Believe it or not, we are living in the seventh wealthiest country in the world, at a time when GDP is growing at one of the fastest rates amongst developed countries. Yet how can this be, when last month it was reported that recipients of items from food banks were forced to return tins of food because they couldn’t afford to heat them up in their kitchen?


Photo: Sunday Times

A crisis point has been reached. 7,800 deaths each winter have been attributable to cold housing. It is not only affecting the elderly: amongst children, indoor mould from cold bedrooms is a major cause for serious lung conditions. The recent 8% rise in energy prices is certainly a significant cause, yet, amazingly, the UK still has one of the lowest prices for energy (per kWh) in Europe.

The major culprit is poor insulation. Unfortunately, fitting solid wall insulation, for example, costs well in excess of £5000. The government is telling us all to take out a loan from the ‘Green Deal’ scheme, but the interest rates are ridiculously high, making it completely unrealistic for households on low incomes. Fortunately, there are already some grants available through the ‘Energy Company Obligation’, but the existing funds can only scratch the surface of the true scale of the problem.

One possible solution is being proposed by the ‘Energy Bill Revolution’. This is a campaign to use the £4 bn per year raised from carbon pricing (mainly the EU emissions trading scheme) to undertake a radical package of energy efficiency grants for 600,000 vulnerable houses every year. This finance for new boilers and insulation would reduce energy bills by £310 amongst those who simply cannot afford basic heating as things currently stand. The bonus would be a cut in CO2 emissions of around eight million tonnes per year, equivalent to the annual emissions of a coal power plant.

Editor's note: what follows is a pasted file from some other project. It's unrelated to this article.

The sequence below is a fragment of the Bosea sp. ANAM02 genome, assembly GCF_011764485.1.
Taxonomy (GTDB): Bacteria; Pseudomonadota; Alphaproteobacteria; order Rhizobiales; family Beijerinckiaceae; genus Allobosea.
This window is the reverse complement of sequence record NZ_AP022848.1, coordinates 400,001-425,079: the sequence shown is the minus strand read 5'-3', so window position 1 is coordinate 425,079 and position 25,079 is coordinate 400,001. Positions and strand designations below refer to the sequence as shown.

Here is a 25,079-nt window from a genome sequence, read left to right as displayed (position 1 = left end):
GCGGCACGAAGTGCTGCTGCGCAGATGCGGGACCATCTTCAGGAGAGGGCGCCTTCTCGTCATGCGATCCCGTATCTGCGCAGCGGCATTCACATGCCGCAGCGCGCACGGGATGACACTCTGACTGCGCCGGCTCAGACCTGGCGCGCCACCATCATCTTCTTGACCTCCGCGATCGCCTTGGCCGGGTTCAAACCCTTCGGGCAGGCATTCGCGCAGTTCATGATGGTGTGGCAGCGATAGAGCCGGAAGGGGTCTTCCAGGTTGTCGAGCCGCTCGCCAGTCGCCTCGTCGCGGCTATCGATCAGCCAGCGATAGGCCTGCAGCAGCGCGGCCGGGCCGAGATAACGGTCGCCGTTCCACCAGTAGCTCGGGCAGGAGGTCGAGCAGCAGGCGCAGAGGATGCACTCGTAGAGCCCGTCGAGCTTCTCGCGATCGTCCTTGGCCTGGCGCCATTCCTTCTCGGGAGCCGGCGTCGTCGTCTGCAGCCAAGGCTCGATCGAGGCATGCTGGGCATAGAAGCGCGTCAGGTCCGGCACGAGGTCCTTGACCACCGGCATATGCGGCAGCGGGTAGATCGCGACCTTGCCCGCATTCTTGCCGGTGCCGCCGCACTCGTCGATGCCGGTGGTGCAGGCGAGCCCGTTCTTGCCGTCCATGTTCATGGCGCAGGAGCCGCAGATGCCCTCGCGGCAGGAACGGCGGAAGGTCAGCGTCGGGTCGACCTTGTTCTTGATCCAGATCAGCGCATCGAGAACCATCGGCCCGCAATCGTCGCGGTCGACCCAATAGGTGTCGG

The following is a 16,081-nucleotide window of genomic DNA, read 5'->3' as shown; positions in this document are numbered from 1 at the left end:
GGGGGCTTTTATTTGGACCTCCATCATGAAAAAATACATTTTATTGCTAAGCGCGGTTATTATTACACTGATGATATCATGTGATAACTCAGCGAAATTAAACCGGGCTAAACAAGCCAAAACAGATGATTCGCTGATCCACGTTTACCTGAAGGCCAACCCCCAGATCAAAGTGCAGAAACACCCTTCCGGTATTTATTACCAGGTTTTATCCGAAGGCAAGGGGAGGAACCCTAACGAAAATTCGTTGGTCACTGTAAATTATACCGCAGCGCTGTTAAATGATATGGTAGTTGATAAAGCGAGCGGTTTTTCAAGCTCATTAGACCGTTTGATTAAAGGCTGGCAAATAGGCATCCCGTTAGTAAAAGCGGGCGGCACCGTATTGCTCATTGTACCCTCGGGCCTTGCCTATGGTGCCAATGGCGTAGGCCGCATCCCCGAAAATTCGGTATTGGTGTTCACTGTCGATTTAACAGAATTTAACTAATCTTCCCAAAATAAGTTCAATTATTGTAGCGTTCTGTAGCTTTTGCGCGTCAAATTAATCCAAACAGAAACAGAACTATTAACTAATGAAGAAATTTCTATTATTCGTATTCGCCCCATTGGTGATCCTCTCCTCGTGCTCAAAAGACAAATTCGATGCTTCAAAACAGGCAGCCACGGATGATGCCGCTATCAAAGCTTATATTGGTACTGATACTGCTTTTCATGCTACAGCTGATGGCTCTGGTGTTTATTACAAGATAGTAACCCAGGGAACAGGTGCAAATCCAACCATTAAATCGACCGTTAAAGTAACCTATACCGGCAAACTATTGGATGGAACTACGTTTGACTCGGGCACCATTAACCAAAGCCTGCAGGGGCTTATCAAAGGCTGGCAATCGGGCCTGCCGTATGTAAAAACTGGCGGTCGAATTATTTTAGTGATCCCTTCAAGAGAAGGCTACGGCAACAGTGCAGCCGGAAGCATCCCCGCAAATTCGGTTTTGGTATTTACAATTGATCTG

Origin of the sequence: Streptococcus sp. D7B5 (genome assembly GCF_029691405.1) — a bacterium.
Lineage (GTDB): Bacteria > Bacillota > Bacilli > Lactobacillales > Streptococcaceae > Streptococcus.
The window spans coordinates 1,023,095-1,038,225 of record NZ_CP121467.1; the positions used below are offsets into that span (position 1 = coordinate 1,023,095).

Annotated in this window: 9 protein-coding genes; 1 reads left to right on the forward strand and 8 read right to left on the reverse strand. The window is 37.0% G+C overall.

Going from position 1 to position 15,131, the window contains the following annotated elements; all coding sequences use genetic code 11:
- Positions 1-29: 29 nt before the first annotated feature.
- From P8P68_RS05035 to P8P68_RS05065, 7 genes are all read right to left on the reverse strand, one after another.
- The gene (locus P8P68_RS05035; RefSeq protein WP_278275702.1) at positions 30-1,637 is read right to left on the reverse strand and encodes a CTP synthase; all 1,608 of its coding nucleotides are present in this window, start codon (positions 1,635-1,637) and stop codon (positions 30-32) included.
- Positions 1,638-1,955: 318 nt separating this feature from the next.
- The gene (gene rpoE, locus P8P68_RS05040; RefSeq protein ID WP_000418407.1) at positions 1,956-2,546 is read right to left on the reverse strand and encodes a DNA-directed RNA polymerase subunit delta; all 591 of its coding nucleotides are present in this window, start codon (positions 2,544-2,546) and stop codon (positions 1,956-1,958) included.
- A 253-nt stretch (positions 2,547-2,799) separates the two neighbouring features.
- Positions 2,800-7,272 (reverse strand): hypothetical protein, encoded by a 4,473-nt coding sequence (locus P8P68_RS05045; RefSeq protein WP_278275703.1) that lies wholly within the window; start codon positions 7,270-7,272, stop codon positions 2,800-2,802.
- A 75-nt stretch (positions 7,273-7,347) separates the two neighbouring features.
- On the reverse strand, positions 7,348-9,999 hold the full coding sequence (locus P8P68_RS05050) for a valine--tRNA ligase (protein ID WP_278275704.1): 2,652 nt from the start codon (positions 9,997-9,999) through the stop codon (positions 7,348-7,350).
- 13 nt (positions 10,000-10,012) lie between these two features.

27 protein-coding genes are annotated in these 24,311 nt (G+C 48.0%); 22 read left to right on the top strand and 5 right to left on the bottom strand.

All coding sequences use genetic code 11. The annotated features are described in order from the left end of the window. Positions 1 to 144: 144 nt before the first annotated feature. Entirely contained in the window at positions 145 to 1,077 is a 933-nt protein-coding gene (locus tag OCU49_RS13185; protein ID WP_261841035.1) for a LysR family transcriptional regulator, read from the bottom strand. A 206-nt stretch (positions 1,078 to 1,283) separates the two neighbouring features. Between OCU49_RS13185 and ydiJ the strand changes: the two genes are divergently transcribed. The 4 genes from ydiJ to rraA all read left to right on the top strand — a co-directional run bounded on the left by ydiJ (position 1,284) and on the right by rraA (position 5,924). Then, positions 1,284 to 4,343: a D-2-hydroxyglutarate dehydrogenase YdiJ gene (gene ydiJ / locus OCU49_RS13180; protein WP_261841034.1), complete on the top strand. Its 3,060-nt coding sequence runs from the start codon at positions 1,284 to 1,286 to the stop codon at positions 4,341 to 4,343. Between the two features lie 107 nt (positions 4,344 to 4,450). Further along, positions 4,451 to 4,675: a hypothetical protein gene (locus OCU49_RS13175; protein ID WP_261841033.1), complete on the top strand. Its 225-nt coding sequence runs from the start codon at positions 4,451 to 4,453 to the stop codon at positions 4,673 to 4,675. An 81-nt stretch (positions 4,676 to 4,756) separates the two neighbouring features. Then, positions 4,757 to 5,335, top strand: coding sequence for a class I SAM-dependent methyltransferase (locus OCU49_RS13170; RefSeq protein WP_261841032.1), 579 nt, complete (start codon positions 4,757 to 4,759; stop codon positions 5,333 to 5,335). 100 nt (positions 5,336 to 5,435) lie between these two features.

There are, however, several downsides to the campaign. Firstly, what happens to the source of funding for the grants if the carbon price falls? Secondly, general government services would have to be cut, since this is how the emissions trading revenues are being spent at the moment (although the cut would be fairly minor). Lastly, there are criticisms that green taxes themselves should be scrapped, because the charges fall disproportionately upon poorer households that spend a larger portion of their earnings on heating and electricity; and compensating with insulation grants might become too bureaucratic. Despite the objections, over 200 MPs have already signed the campaign’s petition; and through careful policy-making these obstacles can be overcome.

Compared to other schemes, the Energy Bill Revolution seems to be one of our best hopes of tackling the twin crises of fuel poverty and extreme climate change. It represents a genuine long-term solution, unlike Ed Milliband’s more crowd-pleased policy of capping energy prices, or David Cameron’s intentions to abolish green levies.